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Tuesday, October 30, 2012

Yuen Yeung

Yuen yeung, also known as yuanyang, yinyong, or yinyeung, is a super tasty and easy to make drink. Yuen yeung, named after the opposites-attract nature of Mandarin ducks, is milk tea and coffee mixed together, and can be served either hot or cold. This drink hails from Hong Kong, where it was originally served with street food, then at cafes. This drink has become so popular that Starbucks in Hong Kong had a Yuen Yeung Frappuccino!

To me, nothing is better before class than grabbing my favorite pineapple bun warm and toasty from the Chinese bakery next to my college and swiping a yuen yeung milk tea from the boba cafe next door. Fortunately for my waistline, I don't indulge in that combination as often as I'd like, but it is one that I suggest everyone try at least once.
Starbucks Ad!

I've made milk tea for this blog before, but traditionally yuen yeung is made with Hong Kong style milk tea, which is made with evaporated milk and sugar. This obviously will make the milk tea even creamier, so for this recipe I made it with condensed milk. There is some contention on using condensed milk versus evaporated milk and sugar, but I happen to have condensed milk in my cupboard so that's what I always use and I'm not too ruffled if I am not completely authentic.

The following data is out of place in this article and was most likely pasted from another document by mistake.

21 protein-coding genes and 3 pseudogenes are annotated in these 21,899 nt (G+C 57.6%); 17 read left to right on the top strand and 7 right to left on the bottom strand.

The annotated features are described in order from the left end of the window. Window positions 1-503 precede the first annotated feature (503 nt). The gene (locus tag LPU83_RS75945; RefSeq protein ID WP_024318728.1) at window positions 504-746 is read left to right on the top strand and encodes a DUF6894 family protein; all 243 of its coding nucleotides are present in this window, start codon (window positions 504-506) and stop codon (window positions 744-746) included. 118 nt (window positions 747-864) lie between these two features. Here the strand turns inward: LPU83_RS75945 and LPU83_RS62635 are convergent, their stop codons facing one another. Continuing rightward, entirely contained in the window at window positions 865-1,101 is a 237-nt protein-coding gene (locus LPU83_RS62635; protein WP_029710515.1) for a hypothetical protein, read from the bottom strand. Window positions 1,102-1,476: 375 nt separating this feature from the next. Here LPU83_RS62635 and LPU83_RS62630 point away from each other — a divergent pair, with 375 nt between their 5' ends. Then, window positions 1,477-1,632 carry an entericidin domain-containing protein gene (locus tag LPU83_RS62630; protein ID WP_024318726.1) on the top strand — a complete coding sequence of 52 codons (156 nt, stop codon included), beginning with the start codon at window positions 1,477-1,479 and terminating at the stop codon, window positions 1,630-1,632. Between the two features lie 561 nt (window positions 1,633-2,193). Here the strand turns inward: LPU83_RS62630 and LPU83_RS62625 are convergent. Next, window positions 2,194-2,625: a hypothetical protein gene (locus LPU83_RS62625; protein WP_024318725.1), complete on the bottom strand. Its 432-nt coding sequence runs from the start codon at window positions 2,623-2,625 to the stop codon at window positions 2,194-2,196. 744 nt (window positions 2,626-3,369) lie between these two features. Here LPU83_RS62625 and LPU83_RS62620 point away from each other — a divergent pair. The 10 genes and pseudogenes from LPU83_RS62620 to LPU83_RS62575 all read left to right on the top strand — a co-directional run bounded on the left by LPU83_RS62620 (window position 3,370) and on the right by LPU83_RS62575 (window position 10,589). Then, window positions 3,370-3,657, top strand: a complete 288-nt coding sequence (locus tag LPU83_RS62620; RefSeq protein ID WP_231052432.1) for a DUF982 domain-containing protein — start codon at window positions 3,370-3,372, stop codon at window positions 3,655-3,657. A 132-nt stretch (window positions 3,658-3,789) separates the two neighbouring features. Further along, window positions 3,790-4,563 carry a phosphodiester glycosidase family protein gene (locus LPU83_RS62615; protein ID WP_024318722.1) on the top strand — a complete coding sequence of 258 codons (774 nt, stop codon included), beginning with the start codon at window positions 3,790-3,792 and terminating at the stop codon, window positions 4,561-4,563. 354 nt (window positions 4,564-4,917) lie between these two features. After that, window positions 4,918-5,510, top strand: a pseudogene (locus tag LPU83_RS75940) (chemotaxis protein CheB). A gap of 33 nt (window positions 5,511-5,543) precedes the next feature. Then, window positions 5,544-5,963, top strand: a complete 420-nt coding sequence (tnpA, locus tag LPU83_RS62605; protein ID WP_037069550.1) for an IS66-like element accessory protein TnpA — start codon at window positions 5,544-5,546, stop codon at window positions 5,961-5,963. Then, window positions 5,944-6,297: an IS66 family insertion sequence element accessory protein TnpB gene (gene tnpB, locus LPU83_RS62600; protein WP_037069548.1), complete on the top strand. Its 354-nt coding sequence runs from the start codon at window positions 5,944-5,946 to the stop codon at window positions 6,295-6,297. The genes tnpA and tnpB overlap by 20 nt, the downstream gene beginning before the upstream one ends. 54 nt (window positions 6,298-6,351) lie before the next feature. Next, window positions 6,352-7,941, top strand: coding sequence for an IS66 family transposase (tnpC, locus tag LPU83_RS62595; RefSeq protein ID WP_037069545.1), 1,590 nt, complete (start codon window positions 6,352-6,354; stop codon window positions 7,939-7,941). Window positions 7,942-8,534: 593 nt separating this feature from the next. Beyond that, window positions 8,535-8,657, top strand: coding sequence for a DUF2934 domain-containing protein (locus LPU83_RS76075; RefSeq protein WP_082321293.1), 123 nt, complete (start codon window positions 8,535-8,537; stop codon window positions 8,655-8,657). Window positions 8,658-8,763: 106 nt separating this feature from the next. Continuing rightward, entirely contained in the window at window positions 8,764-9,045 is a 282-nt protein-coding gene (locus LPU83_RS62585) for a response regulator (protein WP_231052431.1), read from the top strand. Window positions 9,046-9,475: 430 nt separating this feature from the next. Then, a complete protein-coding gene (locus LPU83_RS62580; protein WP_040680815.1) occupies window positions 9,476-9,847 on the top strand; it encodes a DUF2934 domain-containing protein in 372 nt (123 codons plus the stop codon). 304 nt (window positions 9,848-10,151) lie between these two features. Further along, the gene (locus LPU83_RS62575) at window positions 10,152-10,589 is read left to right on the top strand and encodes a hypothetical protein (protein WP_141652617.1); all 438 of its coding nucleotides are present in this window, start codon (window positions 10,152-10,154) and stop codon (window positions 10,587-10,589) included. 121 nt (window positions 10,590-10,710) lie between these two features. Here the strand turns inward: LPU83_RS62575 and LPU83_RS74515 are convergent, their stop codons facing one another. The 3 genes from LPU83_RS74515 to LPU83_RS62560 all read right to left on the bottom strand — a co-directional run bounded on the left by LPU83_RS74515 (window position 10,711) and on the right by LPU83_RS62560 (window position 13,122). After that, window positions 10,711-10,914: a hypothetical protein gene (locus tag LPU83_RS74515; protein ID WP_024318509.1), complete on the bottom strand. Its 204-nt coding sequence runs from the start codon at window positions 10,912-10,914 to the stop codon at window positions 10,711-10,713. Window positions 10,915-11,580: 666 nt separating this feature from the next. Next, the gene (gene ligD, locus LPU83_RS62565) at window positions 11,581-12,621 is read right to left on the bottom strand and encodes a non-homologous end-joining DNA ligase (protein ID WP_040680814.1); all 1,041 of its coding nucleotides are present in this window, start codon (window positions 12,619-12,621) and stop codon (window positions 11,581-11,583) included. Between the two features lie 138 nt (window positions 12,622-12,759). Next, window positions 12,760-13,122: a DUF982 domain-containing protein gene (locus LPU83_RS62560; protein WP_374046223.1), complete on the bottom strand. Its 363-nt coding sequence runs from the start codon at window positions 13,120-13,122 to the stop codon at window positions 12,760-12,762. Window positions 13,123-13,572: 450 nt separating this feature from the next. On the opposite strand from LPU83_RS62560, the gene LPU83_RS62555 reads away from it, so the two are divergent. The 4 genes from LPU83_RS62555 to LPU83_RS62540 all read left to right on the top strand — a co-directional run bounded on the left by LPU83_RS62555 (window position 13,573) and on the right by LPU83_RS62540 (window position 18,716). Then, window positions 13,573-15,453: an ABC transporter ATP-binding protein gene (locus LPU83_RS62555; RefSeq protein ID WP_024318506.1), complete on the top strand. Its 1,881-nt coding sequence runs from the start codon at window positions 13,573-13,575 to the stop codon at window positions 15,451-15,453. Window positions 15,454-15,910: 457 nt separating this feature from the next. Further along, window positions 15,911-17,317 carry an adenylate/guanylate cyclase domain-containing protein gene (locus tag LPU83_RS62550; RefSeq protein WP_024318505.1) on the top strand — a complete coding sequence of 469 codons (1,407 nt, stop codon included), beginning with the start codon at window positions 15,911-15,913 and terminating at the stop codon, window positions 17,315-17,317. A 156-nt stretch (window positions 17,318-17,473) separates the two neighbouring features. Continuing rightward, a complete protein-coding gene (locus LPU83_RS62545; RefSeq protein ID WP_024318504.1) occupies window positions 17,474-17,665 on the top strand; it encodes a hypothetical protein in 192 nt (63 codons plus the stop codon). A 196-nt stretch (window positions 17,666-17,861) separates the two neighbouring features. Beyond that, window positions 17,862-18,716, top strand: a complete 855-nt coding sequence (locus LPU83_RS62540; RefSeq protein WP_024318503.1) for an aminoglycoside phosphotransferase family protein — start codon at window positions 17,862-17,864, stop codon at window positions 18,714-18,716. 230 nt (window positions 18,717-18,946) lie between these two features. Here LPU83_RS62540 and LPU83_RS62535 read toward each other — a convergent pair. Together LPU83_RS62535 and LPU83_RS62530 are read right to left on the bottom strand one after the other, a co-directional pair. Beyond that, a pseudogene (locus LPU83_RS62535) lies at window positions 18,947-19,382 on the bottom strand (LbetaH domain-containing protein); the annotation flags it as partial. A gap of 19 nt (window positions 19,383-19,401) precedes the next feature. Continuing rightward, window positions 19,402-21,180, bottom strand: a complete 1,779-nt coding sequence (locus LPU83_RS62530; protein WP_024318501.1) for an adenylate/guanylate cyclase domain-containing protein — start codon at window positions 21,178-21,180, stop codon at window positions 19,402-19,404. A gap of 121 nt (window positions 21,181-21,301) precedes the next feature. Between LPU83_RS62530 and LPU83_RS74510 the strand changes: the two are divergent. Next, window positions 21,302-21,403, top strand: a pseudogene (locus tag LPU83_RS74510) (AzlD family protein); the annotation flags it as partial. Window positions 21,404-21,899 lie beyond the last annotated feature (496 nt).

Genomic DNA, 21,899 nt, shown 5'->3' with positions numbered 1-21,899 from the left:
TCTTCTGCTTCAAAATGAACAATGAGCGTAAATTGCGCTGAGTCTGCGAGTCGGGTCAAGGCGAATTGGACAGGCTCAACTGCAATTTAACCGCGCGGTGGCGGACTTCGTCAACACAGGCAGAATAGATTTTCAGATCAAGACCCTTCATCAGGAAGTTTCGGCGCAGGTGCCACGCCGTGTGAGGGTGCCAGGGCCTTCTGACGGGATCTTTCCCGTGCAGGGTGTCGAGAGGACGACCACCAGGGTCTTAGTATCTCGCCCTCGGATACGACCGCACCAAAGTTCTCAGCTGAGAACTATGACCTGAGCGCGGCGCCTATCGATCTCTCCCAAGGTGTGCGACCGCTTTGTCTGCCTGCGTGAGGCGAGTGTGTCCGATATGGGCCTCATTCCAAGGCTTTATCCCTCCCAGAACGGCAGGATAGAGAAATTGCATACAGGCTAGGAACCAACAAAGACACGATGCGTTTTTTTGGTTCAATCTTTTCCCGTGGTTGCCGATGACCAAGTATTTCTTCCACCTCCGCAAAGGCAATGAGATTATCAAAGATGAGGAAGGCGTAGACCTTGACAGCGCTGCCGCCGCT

Now if you find the yuen yeung too sweet, you can use the evaporated milk instead or tweak with the ratio of coffee to milk tea. I like mine roughly one part coffee to two part milk tea, but even one-to-one ratios are out there.

If you want to be lazy and have a keurig or some sort of instant coffee machine (or heck even Folgers I won't tell), you can get powdered milk tea at any Asian market. Just brew up a cup of coffee, pour in extra hot water, and then the milk tea powder: instant yuen yeung!

Yuen Yeung

2 cups water
2-3 tsp black tea
1 14 oz can sweetened condensed milk (or evaporated milk and then sugar to taste)
1/2-1 cup black coffee

Place tea in several tea bags, making sure to allow for expansion of the leaves. Conversely, you can just strain the mixture afterwards. Bring the water to a simmer, then place the tea leaves and simmer for 3 minutes. Turn off heat and pour in the milk. Return to the stove and simmer another 3 minutes. Remove the tea leaves, strain and pour in coffee. Stir and serve, or chill until cold and serve over ice.

I don't like pouring hot yuen yeung over ice to make iced yuen yeung because it will get diluted as the ice melts, so I will always make a batch and cool it in the fridge first. If you so choose, this is delicious made with boba.

See Also:
Bubble Tea
Milk Toast

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